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Rail manufacturer Alstom has joined with gases and engineering company Linde to build and operate a hydrogen filling station to support hydrogen trains on the Elbe-Weser network, in the German state of Lower Saxony.
The hydrogen filling station will provide the fuel for the operation of Alstom’s Coradia iLint hydrogen-powered trains, which completed a test phase in February.
While operating passenger services, the trains were able to replace diesel-powered services, and only emit water vapour and condensation.
Completion of the filling station is expected in mid-2021 and 14 hydrogen trains will be utilising the facility by the beginning of 2022.
Once filled at the station, the trains will be able to run for up to 1,000km, meaning they only require one tank filling. The station has room for expansion to produce hydrogen on site through electrolysis and regenerative electricity.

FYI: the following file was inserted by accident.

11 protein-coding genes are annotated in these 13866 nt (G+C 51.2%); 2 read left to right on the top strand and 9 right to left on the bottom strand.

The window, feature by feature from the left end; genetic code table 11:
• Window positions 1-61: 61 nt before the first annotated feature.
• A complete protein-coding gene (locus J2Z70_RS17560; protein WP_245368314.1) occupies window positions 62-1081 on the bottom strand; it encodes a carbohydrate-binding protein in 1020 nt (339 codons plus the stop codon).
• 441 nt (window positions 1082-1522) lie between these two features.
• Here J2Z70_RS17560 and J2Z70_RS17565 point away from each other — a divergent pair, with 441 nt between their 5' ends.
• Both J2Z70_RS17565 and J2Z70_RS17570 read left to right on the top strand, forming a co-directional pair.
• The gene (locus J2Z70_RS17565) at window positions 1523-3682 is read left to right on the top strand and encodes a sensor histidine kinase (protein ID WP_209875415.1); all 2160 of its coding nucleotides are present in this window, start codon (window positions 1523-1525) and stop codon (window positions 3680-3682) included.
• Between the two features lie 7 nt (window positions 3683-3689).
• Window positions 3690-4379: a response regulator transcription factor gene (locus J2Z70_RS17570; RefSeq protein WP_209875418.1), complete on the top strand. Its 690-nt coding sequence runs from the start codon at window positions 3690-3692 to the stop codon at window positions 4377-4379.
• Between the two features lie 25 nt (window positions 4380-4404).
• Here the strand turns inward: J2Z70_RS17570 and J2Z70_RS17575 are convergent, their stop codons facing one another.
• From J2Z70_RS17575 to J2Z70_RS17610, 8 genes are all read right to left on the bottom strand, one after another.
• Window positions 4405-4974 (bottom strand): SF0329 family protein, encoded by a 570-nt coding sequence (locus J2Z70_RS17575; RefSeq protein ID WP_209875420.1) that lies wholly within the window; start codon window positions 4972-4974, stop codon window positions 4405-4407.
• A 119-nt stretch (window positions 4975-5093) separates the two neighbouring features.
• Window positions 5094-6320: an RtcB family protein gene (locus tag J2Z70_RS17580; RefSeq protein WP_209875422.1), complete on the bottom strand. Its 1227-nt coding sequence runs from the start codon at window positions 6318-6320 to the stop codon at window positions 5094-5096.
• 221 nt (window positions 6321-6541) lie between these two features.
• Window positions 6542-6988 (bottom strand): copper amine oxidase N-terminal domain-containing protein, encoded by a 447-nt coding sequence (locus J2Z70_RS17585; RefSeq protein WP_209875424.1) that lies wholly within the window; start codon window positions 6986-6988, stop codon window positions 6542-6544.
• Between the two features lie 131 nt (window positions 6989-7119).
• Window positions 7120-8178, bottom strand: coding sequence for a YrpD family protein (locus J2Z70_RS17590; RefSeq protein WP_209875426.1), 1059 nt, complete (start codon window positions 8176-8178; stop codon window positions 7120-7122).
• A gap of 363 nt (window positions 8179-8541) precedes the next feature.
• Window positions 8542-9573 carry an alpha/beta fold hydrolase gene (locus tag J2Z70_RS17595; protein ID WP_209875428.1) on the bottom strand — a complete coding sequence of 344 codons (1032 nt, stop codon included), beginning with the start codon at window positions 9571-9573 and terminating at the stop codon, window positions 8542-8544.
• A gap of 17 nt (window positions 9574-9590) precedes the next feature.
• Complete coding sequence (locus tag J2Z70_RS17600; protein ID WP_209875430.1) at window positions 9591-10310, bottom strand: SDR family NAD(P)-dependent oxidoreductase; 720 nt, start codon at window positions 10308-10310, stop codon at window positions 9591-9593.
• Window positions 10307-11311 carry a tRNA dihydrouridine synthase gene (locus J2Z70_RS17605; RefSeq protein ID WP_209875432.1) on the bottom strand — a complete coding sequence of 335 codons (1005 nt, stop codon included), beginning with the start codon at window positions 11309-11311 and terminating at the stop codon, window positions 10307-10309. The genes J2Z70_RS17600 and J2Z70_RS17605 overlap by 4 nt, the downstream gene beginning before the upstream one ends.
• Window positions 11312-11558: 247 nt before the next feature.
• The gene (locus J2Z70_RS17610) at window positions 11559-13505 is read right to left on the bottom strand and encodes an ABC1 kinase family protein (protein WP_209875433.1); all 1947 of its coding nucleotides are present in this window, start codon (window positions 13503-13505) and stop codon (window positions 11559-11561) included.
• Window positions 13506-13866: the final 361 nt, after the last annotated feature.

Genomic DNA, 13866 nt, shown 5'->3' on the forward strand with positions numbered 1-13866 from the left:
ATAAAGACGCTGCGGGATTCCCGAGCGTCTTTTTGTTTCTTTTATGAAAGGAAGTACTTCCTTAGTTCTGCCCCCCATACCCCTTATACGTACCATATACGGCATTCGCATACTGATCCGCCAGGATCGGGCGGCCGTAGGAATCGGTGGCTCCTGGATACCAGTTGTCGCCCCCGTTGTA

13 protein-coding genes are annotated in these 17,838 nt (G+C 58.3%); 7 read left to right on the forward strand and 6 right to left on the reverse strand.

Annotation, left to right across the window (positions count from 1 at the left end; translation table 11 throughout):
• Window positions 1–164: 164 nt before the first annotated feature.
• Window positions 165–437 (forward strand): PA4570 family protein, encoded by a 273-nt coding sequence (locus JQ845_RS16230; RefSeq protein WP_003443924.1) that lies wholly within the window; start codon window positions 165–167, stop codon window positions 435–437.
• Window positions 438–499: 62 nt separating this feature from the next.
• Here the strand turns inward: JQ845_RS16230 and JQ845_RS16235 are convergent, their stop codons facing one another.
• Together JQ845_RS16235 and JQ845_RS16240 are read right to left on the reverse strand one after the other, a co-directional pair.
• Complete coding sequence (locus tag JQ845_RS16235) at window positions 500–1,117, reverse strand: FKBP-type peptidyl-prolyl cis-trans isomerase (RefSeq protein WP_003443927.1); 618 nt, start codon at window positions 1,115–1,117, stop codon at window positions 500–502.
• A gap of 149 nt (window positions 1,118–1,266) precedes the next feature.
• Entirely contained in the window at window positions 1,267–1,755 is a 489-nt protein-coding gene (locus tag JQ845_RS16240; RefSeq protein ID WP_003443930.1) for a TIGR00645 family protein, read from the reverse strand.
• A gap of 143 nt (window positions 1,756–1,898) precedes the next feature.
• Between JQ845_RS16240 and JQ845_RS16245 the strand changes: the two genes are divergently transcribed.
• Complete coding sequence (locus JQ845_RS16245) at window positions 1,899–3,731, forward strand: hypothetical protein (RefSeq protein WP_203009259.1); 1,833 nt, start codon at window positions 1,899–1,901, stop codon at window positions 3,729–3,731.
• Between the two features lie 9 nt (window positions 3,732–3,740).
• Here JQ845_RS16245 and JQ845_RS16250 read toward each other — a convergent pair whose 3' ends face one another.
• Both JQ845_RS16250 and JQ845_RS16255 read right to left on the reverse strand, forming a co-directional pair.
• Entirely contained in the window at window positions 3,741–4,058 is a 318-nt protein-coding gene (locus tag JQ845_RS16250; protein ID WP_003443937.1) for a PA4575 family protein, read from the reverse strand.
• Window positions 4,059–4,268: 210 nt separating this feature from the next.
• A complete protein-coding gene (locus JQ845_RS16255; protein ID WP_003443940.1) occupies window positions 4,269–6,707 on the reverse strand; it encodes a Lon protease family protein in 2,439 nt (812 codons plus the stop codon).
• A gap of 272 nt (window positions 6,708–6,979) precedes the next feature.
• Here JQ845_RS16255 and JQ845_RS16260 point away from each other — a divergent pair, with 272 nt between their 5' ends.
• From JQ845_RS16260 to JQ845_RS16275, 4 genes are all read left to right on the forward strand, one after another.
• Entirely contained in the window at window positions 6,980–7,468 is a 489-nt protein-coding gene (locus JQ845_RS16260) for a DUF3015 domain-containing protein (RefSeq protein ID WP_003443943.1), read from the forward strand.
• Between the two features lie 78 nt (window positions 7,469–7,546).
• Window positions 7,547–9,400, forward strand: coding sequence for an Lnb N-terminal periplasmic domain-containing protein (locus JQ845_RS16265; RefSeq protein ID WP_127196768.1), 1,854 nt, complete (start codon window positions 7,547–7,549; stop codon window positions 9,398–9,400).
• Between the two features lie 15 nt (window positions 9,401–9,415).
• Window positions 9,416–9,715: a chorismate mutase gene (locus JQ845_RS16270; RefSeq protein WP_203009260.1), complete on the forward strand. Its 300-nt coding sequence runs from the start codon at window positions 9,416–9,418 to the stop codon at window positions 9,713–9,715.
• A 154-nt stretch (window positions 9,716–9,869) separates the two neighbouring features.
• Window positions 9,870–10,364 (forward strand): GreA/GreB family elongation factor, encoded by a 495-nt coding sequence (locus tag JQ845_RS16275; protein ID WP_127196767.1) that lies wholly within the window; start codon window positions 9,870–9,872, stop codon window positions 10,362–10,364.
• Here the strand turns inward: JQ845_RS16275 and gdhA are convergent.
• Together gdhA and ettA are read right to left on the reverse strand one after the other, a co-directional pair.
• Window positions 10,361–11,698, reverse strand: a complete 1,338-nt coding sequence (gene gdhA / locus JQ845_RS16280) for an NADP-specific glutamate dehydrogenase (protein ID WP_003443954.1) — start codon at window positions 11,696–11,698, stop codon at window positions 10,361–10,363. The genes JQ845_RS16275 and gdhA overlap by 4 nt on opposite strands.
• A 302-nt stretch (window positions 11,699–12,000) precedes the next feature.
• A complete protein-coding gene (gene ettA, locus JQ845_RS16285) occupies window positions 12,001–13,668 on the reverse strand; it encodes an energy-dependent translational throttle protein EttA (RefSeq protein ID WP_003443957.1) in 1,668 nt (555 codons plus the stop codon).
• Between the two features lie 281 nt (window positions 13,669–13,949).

Hydrogen is a key fuel in the decarbonisation of rail where electrification is not possible, facilities such as the filling station will enable emissions-free transport and support Germany’s goal to become carbon neutral by 2050.
“The construction of the hydrogen filling station in Bremervörde will create the basis for the series operation of our emission-free hydrogen trains in the Weser-Elbe network,” said Jörg Nikutta, managing director Germany and Austria of Alstom.
Mathias Kranz, responsible at Linde for the onsite and bulk business in Germany, said the switch to hydrogen would improve environmental outcomes.
“The introduction of hydrogen as a fuel for trains will significantly reduce the burden on the environment, as one kilogram of hydrogen replaces approximately 4.5 litres of diesel fuel.”
According to Andreas Wagner, head of local rail passenger transport and signatory of the Elbe-Weser Railways and Transport Company, the introduction of hydrogen trains has promoted interest in rail from passengers and motivated drivers.
“Our passengers were very curious about the trains and their technology from the very beginning. In addition to the very low noise level, the hydrogen train impresses with its zero emissions, especially in times of climate change. For our train drivers, the operation of iLint was a very special motivation,” he said.
This article first appeared on www.railexpress.com.au
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